264842 Preliminary medication adherence data over one year in a longitudinal cohort of post-menopausal women with early-stage breast cancer initiating aromatase inhibitors

Wednesday, October 31, 2012

Jessica Islam, BA , Women's Health Research, Institute for Medicine and Public Health, Vanderbilt University Medical Center, Nashville, TN
Angel Sherrill, MPH , Women's Health Research, Institute for Medicine and Public Health, Vanderbilt University Medical Center, Nashville, TN
Liana Castel, PhD, MSPH , Women's Health Research, General Internal Medicine and Public Health / Epidemiology, Vanderbilt Ingram Cancer Center, and Vanderbilt University Medical Center, Nashville, TN
BACKGROUND: In 2005, aromatase inhibitors (AIs) became standard care for postmenopausal early-stage breast cancer patients to prevent recurrence. AIs are taken orally daily for 3-5 years. There is concern about nonadherence to AIs in clinical populations. Our objectives are to measure AI adherence prospectively and better understand AI adherence predictors. METHODS: To date we collected data from 72 postmenopausal female oncology outpatients within 10 days of AI initiation, via self-report by paper surveys, completed every 2 weeks for 12 weeks, and at 52 weeks. We assess also clinical and sociodemographic characteristics, side effects, physical function, depression, and menopausal symptoms. Adherence is assessed via the Morisky Medication Adherence-Hormonal scale with scores ranging from 0-8. Scores <6 denote low adherence and =8 denote high adherence. We conducted univariate analyses and multivariable logistic regression modeling with robust standard errors. RESULTS: Seven women (10%) were classified as having low adherence, 17(24%) medium adherence, and 48(67%) high adherence over the 52-week period. In univariate analyses, we observed no association between adherence and any other factor measured. In the multivariable analysis, baseline income (p<0.01), physical function (p=0.04), and depression (p=0.04), and longitudinal out-of-pocket costs (p<.01) and menopausal symptoms (p=0.04) were associated with low adherence. DISCUSSION: If only two thirds of women taking AIs are adherent, reduced clinical effectiveness of AIs could lead to recurrence and mortality in cancer populations. In this cohort, we plan in future analyses to further investigate factors associated with adherence and to compare self-reported adherence with electronic monitoring and pill count data.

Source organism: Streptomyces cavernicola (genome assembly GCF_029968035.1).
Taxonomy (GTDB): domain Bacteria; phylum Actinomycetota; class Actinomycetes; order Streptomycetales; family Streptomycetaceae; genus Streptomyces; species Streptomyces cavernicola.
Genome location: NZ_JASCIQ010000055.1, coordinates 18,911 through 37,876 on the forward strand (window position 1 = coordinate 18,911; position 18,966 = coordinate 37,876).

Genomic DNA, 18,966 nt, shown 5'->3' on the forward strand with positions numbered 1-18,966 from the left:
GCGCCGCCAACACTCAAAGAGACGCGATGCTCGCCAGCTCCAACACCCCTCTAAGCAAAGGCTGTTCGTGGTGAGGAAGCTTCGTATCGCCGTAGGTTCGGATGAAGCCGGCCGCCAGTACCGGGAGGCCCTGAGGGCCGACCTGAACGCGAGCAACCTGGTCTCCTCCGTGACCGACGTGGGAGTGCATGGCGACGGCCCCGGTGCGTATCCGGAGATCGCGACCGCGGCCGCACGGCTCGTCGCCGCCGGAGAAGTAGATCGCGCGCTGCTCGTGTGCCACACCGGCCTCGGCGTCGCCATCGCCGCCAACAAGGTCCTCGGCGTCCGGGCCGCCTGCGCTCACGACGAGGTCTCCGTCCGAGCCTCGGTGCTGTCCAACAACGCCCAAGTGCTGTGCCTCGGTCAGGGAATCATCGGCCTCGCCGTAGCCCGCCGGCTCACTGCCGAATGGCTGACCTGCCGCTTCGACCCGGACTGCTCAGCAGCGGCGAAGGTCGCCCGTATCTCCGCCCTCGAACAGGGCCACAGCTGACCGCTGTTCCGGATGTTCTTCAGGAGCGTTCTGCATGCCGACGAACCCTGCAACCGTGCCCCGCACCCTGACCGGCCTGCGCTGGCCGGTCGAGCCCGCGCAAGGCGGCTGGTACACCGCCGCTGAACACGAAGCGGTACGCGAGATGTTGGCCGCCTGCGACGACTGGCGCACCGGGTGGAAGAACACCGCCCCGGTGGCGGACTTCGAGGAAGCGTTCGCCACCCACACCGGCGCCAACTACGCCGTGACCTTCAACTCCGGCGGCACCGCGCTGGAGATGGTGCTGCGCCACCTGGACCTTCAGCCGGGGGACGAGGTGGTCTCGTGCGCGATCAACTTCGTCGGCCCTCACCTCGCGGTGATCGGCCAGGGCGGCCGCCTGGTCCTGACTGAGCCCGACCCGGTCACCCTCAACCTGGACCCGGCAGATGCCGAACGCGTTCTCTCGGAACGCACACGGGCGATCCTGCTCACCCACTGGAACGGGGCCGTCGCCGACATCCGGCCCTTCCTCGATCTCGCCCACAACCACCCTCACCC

Learning Areas:
Chronic disease management and prevention
Public health or related research
Social and behavioral sciences

Learning Objectives:
Understand aromatase inhibitor adherence over the first year of adjuvant therapy in postmenopausal women with early stage breast cancer Assess the impact of baseline and time-varying factors on aromatase inhibitor therapy adherence over time Compare self-reported adherence rates to electronically monitored adherence rates and pill counts in this population Demonstrate validity in this population of the Morisky Medication Adherence-Hormonal Therapy scale adaptation (MMAS-8-Hormonal)

Keywords: Cancer, Adherence

Presenting author's disclosure statement:

Qualified on the content I am responsible for because: As a Research Analyst on the Breast Cancer Adjuvant Therapy Cohort study team, I facilitate recruitment and collaborate with oncologists and community leaders in order to enroll participants into the study. I prepare and submit Institutional Review Board and protocol materials for this study, and help design medication adherence data collection. I also help conduct quantitative data analysis in the area of adherence for this study.
Any relevant financial relationships? No

I agree to comply with the American Public Health Association Conflict of Interest and Commercial Support Guidelines, and to disclose to the participants any off-label or experimental uses of a commercial product or service discussed in my presentation.